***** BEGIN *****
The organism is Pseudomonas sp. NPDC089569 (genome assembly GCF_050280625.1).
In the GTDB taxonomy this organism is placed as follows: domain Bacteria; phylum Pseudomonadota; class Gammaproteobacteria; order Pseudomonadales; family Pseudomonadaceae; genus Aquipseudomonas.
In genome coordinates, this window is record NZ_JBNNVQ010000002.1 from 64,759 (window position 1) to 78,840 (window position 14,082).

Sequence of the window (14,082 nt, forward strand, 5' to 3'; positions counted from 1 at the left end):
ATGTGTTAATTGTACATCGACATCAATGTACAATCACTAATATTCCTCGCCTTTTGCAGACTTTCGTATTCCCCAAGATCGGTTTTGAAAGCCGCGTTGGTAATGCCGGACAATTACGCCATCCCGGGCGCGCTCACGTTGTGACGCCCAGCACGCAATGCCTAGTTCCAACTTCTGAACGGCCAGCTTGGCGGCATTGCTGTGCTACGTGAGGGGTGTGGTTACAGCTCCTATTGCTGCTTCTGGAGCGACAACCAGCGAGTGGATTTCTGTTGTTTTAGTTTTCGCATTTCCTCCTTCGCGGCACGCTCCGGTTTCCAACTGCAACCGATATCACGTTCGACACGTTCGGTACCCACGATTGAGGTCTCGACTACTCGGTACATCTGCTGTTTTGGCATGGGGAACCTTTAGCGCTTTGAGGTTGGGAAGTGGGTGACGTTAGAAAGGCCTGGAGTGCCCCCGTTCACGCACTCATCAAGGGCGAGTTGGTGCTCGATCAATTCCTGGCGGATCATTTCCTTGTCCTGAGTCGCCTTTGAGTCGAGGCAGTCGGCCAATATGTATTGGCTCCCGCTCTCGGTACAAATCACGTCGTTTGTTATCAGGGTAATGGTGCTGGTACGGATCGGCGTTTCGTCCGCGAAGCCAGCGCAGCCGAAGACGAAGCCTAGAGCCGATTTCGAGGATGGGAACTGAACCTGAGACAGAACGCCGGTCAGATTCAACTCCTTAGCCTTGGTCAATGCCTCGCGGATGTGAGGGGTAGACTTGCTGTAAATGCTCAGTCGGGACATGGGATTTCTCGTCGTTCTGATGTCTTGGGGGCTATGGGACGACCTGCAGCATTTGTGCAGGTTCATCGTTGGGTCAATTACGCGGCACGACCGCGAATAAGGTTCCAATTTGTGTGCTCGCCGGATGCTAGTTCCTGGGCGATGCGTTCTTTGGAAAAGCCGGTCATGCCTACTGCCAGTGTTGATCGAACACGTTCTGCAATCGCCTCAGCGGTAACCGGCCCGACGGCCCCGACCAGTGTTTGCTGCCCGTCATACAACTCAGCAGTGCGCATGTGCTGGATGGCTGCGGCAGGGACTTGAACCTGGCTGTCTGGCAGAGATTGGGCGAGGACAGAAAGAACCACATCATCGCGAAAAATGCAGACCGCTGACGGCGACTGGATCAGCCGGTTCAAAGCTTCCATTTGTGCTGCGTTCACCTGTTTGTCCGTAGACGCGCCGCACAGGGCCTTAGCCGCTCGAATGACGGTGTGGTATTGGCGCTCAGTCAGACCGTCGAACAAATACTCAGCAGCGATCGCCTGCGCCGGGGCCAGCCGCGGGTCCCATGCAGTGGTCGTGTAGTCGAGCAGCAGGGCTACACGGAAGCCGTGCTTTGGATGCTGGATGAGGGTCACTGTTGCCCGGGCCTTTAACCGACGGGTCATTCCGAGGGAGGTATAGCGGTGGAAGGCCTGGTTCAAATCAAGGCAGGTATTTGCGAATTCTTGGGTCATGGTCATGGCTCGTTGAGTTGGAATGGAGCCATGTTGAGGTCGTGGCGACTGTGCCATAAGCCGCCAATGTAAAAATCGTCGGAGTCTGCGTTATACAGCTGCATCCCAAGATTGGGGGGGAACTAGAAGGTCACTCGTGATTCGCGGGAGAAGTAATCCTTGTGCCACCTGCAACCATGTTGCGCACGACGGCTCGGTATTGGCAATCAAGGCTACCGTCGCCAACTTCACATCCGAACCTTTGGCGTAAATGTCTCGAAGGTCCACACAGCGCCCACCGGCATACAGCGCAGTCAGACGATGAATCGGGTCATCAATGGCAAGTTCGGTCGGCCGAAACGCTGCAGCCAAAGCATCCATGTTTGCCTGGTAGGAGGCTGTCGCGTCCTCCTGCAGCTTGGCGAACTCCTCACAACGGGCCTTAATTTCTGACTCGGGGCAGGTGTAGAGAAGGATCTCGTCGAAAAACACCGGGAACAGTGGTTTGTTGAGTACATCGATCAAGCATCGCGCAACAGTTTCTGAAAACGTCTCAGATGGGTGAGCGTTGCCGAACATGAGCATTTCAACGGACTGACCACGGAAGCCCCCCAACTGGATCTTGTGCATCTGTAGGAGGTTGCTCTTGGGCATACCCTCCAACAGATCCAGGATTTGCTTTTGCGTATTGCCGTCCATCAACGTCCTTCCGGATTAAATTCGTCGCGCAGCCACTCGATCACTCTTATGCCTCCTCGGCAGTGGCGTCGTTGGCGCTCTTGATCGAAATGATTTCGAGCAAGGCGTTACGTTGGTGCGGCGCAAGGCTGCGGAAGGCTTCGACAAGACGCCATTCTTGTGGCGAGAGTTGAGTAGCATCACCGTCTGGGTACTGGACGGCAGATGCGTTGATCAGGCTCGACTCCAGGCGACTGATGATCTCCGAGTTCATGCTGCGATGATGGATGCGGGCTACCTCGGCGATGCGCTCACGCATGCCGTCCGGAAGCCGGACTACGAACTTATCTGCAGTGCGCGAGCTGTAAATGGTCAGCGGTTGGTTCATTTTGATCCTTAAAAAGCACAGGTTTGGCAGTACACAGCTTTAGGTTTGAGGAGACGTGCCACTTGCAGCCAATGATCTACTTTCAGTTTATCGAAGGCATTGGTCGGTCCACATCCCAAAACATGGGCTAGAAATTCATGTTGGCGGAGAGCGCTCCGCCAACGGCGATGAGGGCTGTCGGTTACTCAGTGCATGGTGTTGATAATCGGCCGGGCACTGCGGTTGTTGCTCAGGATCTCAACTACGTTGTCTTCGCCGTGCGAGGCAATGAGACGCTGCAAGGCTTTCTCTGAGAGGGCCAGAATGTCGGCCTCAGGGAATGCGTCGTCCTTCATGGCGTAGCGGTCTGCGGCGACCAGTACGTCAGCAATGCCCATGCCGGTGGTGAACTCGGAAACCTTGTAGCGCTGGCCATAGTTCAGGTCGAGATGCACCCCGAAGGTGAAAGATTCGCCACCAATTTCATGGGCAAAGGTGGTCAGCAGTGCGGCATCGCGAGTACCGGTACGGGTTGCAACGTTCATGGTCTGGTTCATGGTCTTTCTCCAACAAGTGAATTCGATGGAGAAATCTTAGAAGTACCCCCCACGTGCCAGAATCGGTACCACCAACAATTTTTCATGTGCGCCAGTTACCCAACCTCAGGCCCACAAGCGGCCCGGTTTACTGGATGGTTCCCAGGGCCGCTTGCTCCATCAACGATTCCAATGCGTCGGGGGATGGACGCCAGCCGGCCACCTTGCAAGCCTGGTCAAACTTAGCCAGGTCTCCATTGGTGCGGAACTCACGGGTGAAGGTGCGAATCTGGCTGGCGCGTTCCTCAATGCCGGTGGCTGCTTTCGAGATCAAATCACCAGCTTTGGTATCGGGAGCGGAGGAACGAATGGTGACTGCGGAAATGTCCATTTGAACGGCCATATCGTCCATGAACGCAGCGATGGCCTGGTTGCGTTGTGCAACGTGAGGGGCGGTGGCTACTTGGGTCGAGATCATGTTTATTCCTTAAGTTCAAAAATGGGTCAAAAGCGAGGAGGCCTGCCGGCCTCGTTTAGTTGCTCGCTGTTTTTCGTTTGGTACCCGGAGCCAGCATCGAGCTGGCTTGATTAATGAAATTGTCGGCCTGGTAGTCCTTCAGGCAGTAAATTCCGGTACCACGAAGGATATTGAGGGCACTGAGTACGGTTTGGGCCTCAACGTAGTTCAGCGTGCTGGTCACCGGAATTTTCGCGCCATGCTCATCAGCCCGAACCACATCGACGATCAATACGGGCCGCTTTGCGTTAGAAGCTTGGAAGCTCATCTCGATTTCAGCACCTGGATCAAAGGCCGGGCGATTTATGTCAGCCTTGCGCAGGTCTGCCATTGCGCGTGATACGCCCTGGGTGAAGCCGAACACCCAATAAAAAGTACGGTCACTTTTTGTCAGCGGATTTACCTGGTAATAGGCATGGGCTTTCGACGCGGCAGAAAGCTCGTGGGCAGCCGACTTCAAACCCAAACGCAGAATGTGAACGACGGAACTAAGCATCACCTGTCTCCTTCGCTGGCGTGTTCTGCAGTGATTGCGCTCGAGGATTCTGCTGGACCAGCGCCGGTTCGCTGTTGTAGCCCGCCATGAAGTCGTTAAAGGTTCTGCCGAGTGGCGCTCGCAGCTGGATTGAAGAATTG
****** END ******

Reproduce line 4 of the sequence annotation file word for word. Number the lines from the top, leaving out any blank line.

Sequence of the window (14,082 nt, forward strand, 5' to 3'; positions counted from 1 at the left end):